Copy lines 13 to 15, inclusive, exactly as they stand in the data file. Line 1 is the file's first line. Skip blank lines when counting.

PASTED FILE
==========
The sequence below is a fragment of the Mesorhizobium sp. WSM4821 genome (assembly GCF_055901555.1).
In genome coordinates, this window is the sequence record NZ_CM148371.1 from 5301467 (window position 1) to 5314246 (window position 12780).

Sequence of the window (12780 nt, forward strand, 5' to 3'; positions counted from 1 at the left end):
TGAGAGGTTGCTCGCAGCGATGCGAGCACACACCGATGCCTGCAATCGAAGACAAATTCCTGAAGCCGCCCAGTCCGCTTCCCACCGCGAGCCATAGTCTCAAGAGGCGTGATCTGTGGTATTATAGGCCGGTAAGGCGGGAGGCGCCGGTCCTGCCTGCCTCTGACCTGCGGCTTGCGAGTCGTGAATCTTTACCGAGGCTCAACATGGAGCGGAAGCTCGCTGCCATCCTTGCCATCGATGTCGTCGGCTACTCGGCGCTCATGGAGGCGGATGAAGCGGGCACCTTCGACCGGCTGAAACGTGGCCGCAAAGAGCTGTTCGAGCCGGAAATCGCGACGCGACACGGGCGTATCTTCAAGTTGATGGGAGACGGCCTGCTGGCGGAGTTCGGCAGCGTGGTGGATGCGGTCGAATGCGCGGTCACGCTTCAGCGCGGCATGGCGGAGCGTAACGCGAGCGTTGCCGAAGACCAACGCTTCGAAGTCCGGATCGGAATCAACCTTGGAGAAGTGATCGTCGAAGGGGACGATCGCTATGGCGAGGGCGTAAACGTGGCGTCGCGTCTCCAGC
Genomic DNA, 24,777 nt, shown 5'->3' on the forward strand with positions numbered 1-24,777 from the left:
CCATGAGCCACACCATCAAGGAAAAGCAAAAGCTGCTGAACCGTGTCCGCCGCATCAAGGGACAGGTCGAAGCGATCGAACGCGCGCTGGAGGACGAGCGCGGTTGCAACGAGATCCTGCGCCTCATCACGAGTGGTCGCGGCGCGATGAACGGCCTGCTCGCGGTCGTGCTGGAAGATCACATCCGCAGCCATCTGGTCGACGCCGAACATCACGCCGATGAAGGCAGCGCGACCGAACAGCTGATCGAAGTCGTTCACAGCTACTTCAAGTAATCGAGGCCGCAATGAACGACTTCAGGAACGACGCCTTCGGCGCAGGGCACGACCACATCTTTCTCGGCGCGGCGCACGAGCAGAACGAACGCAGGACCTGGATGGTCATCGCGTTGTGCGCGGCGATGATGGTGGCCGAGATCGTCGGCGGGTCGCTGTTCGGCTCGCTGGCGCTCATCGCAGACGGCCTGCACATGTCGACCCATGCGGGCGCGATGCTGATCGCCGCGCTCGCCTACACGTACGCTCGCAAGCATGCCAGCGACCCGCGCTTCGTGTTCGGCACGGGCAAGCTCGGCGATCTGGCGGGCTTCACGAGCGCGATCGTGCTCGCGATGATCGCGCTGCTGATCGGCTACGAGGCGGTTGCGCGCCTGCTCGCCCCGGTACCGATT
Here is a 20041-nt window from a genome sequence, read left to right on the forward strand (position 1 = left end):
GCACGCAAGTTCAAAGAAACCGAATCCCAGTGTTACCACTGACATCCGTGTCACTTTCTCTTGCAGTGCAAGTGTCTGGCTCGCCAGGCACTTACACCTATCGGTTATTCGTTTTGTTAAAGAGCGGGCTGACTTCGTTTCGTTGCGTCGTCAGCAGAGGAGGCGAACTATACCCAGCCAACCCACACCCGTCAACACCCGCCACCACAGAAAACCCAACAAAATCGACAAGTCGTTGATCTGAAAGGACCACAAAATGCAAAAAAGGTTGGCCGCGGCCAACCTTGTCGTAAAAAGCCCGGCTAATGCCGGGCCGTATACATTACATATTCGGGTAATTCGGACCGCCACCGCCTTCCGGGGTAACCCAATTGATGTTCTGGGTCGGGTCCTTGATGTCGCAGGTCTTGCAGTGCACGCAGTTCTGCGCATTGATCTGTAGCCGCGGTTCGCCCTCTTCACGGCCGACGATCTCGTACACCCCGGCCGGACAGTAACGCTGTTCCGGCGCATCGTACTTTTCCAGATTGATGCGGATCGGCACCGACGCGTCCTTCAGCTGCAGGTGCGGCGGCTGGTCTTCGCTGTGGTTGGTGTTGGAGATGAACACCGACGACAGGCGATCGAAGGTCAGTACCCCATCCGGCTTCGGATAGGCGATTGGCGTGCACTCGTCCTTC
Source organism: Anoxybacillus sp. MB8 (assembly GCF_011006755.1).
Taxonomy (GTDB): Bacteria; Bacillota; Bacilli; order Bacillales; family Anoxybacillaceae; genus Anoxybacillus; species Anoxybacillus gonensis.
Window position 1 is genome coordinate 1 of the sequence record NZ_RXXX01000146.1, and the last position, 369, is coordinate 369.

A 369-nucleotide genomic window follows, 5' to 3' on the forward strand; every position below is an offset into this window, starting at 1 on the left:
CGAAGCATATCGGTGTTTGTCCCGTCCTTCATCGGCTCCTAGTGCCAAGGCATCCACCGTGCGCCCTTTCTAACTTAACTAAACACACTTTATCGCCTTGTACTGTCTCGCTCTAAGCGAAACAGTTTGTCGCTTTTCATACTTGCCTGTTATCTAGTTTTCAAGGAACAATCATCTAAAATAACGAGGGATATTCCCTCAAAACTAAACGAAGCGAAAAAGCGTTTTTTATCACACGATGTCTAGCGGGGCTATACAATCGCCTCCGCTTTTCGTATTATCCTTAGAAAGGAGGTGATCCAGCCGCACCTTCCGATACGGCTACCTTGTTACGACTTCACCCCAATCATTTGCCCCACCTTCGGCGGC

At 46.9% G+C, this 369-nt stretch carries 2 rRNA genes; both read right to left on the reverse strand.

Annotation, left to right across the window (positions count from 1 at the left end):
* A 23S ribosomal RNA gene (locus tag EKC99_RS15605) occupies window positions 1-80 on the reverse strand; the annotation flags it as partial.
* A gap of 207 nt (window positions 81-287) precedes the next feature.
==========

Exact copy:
CGAAGCATATCGGTGTTTGTCCCGTCCTTCATCGGCTCCTAGTGCCAAGGCATCCACCGTGCGCCCTTTCTAACTTAACTAAACACACTTTATCGCCTTGTACTGTCTCGCTCTAAGCGAAACAGTTTGTCGCTTTTCATACTTGCCTGTTATCTAGTTTTCAAGGAACAATCATCTAAAATAACGAGGGATATTCCCTCAAAACTAAACGAAGCGAAAAAGCGTTTTTTATCACACGATGTCTAGCGGGGCTATACAATCGCCTCCGCTTTTCGTATTATCCTTAGAAAGGAGGTGATCCAGCCGCACCTTCCGATACGGCTACCTTGTTACGACTTCACCCCAATCATTTGCCCCACCTTCGGCGGC

At 46.9% G+C, this 369-nt stretch carries 2 rRNA genes; both read right to left on the reverse strand.

Annotation, left to right across the window (positions count from 1 at the left end):